Wednesday, 4 March 2020
Questions without Notice
Community Sport Infrastructure Grant Program
My question is to the Prime Minister. Today the sports minister told Senate estimates that he met with two staff from the Prime Minister's office at 6 pm last night to discuss how to handle questions about sports rorts. Did the Prime Minister know before or after that meeting that the parliament had been misled about the sports rorts list sent to Sport Australia on the day the election was called? Can the Prime Minister confirm that his office is coordinating the cover-up?
Mr Speaker, to the point of order: I'm not aware of any precedent which would prevent us asking about the office of the Prime Minister trying to cover something up. This exact issue about false information having been provided to the Senate has been the subject of discussions in a committee in the other place, and to follow up the direct role of the Prime Minister's staff in it—it would be a very new precedent, I suspect, if this were not in order.
I'm just going to say to both the Leader of the House and the Manager of Opposition Business that, whilst the language in the last part of the question is not desirable, I think there are many precedents for it. The reason I was considering it was whether it was really going to an allegation of criminality or anything which would have to be moved by substantive motion. I've got a long memory and I'm almost certain—I'm happy to check—that this term has been used a number of times over a number of issues, including back to 1993 and 1994. That's my recollection. I think the Hansard would reflect that. So, the question is in order. The Prime Minister has the call, but I point out there are a number of questions there, not just the last bit I focused on.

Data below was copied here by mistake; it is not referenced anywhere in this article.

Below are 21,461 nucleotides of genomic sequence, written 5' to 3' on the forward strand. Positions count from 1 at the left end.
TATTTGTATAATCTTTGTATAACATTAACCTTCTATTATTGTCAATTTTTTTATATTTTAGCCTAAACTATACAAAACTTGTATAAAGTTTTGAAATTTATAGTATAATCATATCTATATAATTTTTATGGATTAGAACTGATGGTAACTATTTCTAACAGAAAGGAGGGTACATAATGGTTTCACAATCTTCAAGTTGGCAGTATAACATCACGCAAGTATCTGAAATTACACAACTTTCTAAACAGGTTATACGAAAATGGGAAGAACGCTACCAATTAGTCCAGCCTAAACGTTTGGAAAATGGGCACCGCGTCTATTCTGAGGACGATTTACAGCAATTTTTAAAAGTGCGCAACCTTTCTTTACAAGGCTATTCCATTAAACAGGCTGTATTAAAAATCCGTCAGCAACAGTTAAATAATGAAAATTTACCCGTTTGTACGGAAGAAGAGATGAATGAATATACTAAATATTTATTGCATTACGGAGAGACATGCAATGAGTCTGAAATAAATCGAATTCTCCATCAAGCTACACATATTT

The more desperate the Labor Party become on this, the more feeble their accusations become in this place and the more extreme the language they use when they come to this dispatch box. The tone of that question and the mistruths in that question only reflect poorly on the member and the desperation of the leader of the Labor Party.
Let's be very clear here—
Mr Dreyfus interjecting—
the Auditor-General conducted a serious report into this matter. All the recommendations of that report were adopted by the government and are being implemented by the government. The Auditor-General had access to all the materials for the Minister for Sport and all the correspondence found none of the matters that the member was alleging in that question—none of them—were in relation to me or my office. The ANAO had access to all of these things and they made no such finding. I asked the Secretary of the Department of the Prime Minister and Cabinet to investigate this matter into the Statement of Ministerial Standards and any possible breaches of the ministerial standards, and the minister, when I presented those findings to her, resigned as the minister.
I have taken this matter extremely seriously. We have adopted the recommendations of the report, a further inquiry was initiated and the minister resigned from her post. One side of the House is taking this matter very seriously and has taken the actions that are necessary. The other side of the house is just engaged in a desperate political smear campaign to prop up what is a very feeble leader of the Labor Party.